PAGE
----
Fruits, fish and the introduction of pottery in the Eastern European plain: Lipid residue analysis of ceramic vessels from Zamostje 2

Manon Bondetti, Sofia Scott (Chirkova), Alexandre Lucquin, John Meadows, Olga Lozovskaya, Ekaterina Dolbunova, Peter Jordan, Oliver Craig

OnderzoeksoutputAcademicpeer review

16 Citaten (Scopus)
96 Downloads (Pure)


The Neolithization of Northern Eurasia is marked by the emergence of pottery among hunter-gatherer societies. The driving forces behind the adoption of ceramic cooking vessels among non-agricultural societies remain unclear, although previous research, mainly in North East Asia (e.g. Japan, Korea and the Russian Far East), suggests that it was adopted as a specialist technology for processing aquatic resources, linked to the intensification of fishing activities and a move to sedentism. The stratified site of Zamostje 2 in the forest zone of the Volga-Oka region includes both aceramic Mesolithic and two early ceramic horizons dating to Early Neolithic (EN) and Middle Neolithic (MN). This provides a unique opportunity to look at the impacts of the adoption of pottery on the wider economy and determine whether pottery function changes over time. This was achieved through the analysis of lipids from 166 potsherds dating from the earliest phases (mid-6th millennium cal BC) to the MN (5th millennium cal BC). Contrary to our expectations, the pottery from the EN phase was used to process a broad range of foodstuffs including terrestrial resources, such as forest fruits, in addition to freshwater fish. In contrast, pottery from the MN phase was used exclusively for processing aquatic resources. The results show that in this case, pottery was adopted as a more general-purpose cooking container, at least in the earliest phases of use, and that a specialist function only emerged later.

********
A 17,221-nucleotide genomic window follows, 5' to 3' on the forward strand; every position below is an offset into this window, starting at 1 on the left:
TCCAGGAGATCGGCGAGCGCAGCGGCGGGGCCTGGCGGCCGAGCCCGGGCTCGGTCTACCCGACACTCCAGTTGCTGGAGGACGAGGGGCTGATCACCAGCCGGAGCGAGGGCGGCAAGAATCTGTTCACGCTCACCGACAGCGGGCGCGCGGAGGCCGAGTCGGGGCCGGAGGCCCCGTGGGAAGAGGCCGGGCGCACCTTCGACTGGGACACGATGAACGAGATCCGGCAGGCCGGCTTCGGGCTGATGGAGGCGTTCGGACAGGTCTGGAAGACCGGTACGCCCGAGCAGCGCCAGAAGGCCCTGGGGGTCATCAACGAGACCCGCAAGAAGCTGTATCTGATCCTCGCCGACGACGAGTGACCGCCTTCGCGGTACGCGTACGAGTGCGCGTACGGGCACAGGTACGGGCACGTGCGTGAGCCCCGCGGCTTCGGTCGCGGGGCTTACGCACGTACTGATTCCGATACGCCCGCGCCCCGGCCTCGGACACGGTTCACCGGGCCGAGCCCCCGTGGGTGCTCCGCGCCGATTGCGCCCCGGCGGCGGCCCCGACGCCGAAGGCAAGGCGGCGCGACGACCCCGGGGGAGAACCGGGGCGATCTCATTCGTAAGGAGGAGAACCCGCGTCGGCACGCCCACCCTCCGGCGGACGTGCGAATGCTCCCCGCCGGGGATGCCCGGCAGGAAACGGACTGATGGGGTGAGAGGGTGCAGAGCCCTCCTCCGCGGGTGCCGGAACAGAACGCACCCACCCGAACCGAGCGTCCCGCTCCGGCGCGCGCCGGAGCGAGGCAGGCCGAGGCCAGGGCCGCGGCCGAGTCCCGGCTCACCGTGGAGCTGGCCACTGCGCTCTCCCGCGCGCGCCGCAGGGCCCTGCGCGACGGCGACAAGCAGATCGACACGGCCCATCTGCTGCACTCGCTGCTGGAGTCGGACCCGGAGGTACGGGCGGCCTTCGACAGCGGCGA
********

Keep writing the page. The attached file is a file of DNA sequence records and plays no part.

Originele taal-2English
Pagina's (van-tot)104-114
Aantal pagina's11
TijdschriftQuaternary International
Vroegere onlinedatum11-mei-2019
StatusPublished - 10-mrt.-2020

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